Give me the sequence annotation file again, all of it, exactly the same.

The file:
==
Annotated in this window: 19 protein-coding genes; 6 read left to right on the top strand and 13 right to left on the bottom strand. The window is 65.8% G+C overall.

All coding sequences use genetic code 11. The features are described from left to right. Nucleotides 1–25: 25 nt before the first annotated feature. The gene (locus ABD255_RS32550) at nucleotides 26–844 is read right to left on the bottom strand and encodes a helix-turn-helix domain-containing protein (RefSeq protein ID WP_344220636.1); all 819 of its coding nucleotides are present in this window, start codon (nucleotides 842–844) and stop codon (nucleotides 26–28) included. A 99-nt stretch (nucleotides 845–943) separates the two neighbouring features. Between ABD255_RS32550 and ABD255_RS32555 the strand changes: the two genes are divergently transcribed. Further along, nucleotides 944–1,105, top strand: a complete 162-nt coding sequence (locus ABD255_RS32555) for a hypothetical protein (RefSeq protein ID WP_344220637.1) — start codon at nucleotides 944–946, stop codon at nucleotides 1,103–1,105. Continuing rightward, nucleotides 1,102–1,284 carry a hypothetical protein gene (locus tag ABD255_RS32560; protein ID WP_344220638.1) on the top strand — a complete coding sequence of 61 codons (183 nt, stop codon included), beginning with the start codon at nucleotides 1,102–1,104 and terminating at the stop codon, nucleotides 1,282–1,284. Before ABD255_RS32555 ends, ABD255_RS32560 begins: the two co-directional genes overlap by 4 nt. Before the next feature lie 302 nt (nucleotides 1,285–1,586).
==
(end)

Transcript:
Annotated in this window: 19 protein-coding genes; 6 read left to right on the top strand and 13 right to left on the bottom strand. The window is 65.8% G+C overall.

All coding sequences use genetic code 11. The features are described from left to right. Nucleotides 1–25: 25 nt before the first annotated feature. The gene (locus ABD255_RS32550) at nucleotides 26–844 is read right to left on the bottom strand and encodes a helix-turn-helix domain-containing protein (RefSeq protein ID WP_344220636.1); all 819 of its coding nucleotides are present in this window, start codon (nucleotides 842–844) and stop codon (nucleotides 26–28) included. A 99-nt stretch (nucleotides 845–943) separates the two neighbouring features. Between ABD255_RS32550 and ABD255_RS32555 the strand changes: the two genes are divergently transcribed. Further along, nucleotides 944–1,105, top strand: a complete 162-nt coding sequence (locus ABD255_RS32555) for a hypothetical protein (RefSeq protein ID WP_344220637.1) — start codon at nucleotides 944–946, stop codon at nucleotides 1,103–1,105. Continuing rightward, nucleotides 1,102–1,284 carry a hypothetical protein gene (locus tag ABD255_RS32560; protein ID WP_344220638.1) on the top strand — a complete coding sequence of 61 codons (183 nt, stop codon included), beginning with the start codon at nucleotides 1,102–1,104 and terminating at the stop codon, nucleotides 1,282–1,284. Before ABD255_RS32555 ends, ABD255_RS32560 begins: the two co-directional genes overlap by 4 nt. Before the next feature lie 302 nt (nucleotides 1,285–1,586).